As county prosecutors in Washington State, we know firsthand the tragedies that can occur when criminals get their hands on firearms. In 2011, a man who bought a handgun in Washington State through a private seller — with no background check —  later stalked and murdered Jitka Vesel, who he had met online. In states with background checks on private sales, 38 percent fewer women are shot to death by their intimate partners.

Although there is no one solution to gun violence, we know that background checks reduce crime and save lives. In states requiring a background check for private handgun sales, 39 percent fewer law enforcement officers are shot to death with handguns and there are 17 percent fewer aggravated assaults involving a firearm. Gun trafficking out of those states dropped 64 percent.

How many senseless acts of gun violence will Initiative 594 stop? We can’t measure this, of course, but to ask the question is to suggest that a certain number of tragic acts of gun violence are acceptable so that we can continue to buy and sell guns “no questions asked.”  Perhaps we have had to meet with too many families who have lost a loved one in a senseless act of gun violence, but it seems to us that if Initiative 594 can stop even one of these preventable crimes, it is the right thing to do.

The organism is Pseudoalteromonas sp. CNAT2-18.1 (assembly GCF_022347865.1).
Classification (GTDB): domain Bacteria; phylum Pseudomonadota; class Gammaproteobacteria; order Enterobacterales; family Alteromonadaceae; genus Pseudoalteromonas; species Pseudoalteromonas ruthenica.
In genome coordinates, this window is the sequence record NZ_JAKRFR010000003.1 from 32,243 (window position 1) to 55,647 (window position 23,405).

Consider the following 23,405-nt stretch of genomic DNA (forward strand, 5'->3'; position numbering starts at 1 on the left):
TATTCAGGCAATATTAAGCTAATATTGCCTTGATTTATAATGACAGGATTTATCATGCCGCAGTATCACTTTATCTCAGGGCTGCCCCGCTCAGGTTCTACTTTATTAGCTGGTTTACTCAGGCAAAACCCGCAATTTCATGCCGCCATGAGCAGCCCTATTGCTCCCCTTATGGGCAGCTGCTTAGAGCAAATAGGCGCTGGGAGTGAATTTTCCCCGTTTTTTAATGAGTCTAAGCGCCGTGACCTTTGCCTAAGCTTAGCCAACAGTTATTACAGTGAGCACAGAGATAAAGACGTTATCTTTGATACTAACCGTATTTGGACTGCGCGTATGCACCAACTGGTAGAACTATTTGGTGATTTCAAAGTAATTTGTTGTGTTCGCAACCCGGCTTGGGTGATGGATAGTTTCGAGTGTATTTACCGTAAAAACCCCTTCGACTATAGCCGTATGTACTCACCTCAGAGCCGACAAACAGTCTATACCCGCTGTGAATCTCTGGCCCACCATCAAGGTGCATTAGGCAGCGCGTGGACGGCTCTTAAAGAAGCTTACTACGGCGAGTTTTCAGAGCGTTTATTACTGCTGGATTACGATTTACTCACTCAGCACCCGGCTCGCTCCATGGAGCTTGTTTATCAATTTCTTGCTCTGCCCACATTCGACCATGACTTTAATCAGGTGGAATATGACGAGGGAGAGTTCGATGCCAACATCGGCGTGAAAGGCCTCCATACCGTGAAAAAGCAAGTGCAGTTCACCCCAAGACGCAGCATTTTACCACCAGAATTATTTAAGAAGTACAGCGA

We are joined by many in our support of this common-sense measure. There is broad agreement about strengthening our firearms laws among gun owners, hunters and NRA members. A long list of people from across the state agree that consistent background checks make sense, including the League of Women Voters, parents and teachers, law enforcement, faith leaders, mayors, and survivors of gun violence. This is a measure that the non-partisan Elway Poll shows is supported by 72 percent of Washingtonians. It is not controversial, nor should it be contentious.


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Comments:

Posted Thu, Jul 3, 1:56 p.m. Inappropriate

Oh, most esteemed Mr. Prosecutor,

You know that this is a bunch of crap, given the bald-faced fact that many, if not most, of the perps of multiple shootings have been mentally unstable -- that is: KNOWN to be mentally unstable persons who have bought their guns over the counter legitimately. Others were already on the do not sell list because of DV convictions, being under-age, etc. which did not phase them in the least from acquiring a firearm.